In a three-minute online video called Man on the Street 2, an interviewer’s voice asks, “Do you know what the current size of the national debt is?”
A self-consciously stiff college student on camera responds, “Three-trillion dollars?”
“Well, actually the answer is ten-trillion dollars,” the voice declares.
The student visibly gasps beneath a BOING! sound effect.
The video short was put together by undergraduates John O’Malley and Will Son for the Future of American Politics, a freshman seminar they took last fall. The light-heartedly serious documentary won first prize in a national contest sponsored by Facing Up, a non-partisan program for students curious about what the federal budget means for their future.
On the first day of the seminar, which met at the peak of the last presidential campaign, the instructor told the class, “We’re going to talk about the one thing that politicians won’t be talking about in the upcoming election: fiscal policy.” The students learned about spending on health care, Medicaid and Medicare, Social Security and the coming retirement of baby boomers and its fiscal burden for future workers. As the housing market collapsed and the stock market crashed, the instructor would come into class each Monday and remark, “Everything we talked about last week—forget about it; it’s all different now.” During breaks, students consulted their Blackberries for real-time updates on the unfolding economic crisis.
"With our film, we're trying to get the younger generation to tell politicians that we do care about our future." - Will Son
Things finally became so bad that candidates did start talking about fiscal policy—sort of. “Politicians don’t want to say we’re going to stop spending because then they’re not going to get reelected,” O’Malley observes. “All those bailout bills and all these companies going under that want government money—the problem is the government’s spending too much. We’re ten-trillion dollars in debt!”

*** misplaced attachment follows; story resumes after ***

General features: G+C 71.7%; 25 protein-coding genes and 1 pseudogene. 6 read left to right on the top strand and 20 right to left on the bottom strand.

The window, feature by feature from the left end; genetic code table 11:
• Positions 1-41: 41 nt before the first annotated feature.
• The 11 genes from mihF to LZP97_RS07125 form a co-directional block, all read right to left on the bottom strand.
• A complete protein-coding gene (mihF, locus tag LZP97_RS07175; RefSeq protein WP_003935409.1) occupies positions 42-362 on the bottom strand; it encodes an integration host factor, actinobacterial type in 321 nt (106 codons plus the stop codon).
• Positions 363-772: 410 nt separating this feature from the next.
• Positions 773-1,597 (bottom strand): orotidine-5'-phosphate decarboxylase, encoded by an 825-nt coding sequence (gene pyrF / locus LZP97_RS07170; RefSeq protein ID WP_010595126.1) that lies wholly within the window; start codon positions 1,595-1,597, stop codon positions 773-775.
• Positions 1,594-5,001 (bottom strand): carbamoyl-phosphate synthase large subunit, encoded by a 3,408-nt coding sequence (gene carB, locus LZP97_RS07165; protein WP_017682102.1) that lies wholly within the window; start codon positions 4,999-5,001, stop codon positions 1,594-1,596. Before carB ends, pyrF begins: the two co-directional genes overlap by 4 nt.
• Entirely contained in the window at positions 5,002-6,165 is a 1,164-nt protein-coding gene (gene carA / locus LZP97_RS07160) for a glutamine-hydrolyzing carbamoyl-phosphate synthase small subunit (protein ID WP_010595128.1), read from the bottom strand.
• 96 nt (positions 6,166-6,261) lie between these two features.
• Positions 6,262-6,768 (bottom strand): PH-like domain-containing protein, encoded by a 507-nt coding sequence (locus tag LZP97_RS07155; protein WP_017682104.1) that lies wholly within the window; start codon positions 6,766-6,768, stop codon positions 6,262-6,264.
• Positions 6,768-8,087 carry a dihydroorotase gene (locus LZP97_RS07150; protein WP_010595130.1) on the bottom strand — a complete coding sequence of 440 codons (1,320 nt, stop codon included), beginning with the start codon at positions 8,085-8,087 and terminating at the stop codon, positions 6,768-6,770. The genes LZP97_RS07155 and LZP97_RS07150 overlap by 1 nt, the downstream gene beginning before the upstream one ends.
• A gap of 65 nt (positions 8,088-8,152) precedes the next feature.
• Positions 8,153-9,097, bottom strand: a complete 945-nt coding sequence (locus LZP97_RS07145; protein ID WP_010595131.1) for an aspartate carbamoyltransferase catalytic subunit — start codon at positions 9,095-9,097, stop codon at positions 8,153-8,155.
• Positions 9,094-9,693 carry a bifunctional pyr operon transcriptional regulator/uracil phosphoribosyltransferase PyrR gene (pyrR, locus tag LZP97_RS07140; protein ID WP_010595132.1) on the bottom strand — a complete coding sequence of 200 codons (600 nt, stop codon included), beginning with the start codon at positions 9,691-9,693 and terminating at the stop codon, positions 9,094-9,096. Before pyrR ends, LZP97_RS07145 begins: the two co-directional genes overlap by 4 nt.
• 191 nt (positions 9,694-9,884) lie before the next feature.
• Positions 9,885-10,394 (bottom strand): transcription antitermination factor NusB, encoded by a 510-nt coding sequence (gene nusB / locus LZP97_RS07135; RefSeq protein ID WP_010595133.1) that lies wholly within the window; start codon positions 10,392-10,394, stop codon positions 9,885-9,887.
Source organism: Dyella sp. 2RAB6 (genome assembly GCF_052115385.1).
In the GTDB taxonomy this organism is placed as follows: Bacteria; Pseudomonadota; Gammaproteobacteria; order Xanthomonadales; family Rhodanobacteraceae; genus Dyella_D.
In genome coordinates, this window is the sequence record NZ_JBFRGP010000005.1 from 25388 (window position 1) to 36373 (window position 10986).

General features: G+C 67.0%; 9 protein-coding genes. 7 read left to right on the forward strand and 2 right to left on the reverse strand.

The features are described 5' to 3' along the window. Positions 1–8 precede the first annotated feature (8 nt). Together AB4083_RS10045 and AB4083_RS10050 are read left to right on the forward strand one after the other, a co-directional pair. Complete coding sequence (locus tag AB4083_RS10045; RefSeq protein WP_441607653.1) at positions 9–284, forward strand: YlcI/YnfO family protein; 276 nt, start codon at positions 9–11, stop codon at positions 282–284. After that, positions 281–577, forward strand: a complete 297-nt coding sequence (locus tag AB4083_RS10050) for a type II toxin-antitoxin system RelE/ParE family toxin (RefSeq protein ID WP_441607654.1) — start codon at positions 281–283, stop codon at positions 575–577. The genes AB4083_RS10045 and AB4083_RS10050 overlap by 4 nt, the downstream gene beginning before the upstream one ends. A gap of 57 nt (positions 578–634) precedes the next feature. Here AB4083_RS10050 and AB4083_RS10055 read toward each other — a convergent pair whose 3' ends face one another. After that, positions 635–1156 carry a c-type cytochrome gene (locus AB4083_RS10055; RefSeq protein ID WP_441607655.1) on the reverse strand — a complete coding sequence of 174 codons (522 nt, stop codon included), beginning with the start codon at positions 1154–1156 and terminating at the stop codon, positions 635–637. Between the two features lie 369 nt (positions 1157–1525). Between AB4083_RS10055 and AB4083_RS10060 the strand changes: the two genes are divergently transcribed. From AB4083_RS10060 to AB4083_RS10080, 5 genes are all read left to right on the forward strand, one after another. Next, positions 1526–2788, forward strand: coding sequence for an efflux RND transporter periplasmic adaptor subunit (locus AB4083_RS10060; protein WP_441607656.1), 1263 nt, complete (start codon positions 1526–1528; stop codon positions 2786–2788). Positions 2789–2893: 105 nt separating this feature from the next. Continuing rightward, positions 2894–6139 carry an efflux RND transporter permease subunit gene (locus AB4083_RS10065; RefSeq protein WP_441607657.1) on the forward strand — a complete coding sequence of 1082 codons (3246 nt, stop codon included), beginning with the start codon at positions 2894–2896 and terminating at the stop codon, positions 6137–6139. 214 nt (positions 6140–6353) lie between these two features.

O’Malley’s and Son’s video explores student awareness of the federal budget and tries to educate them on the fiscal health of America’s government and society. In the film, several college students at Penn are asked if they know the number for the national debt. They all underestimate it—by a lot. The Man on the Street students were equally uninformed about—and alarmed by—the federal government’s $455 billion deficit for fiscal year 2008. “It’s kind of amusing, but it’s also really sad that we’re so uneducated,” notes O’Malley, who’s learned that government’s deep pockets have a bottom. “It’s just that we’re going to run out,” he says, “and politicians don’t want to talk about it.” That makes him angry.
“The future of American politics seems so distant,” adds Son, “but it’s right now. The decisions and policies we’re making today will affect us in 10 or 20 years. With our film, we’re trying to get the younger generation to tell politicians that we do care about our future.”
“It’s kind of frightening when you have to think about it as a freshman,” O’Malley comments. “You’re just trying to get through college and then hopefully get a job. But when you graduate, you’ll need that job because you’ll need to pay for your parents and your grandparents and all your aunts and uncles.”
As for his share of the $500 prize money, O’Malley says, “most of it went to textbooks.”
“Yeah,” echoes Son, “I spent 243 bucks on textbooks this semester. At least we were investing in something important—like our future.”